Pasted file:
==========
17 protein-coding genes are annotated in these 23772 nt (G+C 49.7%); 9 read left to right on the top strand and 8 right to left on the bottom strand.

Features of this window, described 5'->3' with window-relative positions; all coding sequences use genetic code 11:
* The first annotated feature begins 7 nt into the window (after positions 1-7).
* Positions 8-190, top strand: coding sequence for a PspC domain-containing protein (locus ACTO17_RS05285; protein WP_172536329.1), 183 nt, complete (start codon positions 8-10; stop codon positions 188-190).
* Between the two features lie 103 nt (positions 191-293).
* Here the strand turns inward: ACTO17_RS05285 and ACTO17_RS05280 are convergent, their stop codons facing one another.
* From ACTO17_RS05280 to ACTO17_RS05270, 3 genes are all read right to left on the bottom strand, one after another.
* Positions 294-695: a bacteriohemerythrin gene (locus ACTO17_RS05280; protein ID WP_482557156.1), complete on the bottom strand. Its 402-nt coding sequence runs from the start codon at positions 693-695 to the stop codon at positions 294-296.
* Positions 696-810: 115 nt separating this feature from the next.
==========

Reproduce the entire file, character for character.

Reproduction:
17 protein-coding genes are annotated in these 23772 nt (G+C 49.7%); 9 read left to right on the top strand and 8 right to left on the bottom strand.

Features of this window, described 5'->3' with window-relative positions; all coding sequences use genetic code 11:
* The first annotated feature begins 7 nt into the window (after positions 1-7).
* Positions 8-190, top strand: coding sequence for a PspC domain-containing protein (locus ACTO17_RS05285; protein WP_172536329.1), 183 nt, complete (start codon positions 8-10; stop codon positions 188-190).
* Between the two features lie 103 nt (positions 191-293).
* Here the strand turns inward: ACTO17_RS05285 and ACTO17_RS05280 are convergent, their stop codons facing one another.
* From ACTO17_RS05280 to ACTO17_RS05270, 3 genes are all read right to left on the bottom strand, one after another.
* Positions 294-695: a bacteriohemerythrin gene (locus ACTO17_RS05280; protein ID WP_482557156.1), complete on the bottom strand. Its 402-nt coding sequence runs from the start codon at positions 693-695 to the stop codon at positions 294-296.
* Positions 696-810: 115 nt separating this feature from the next.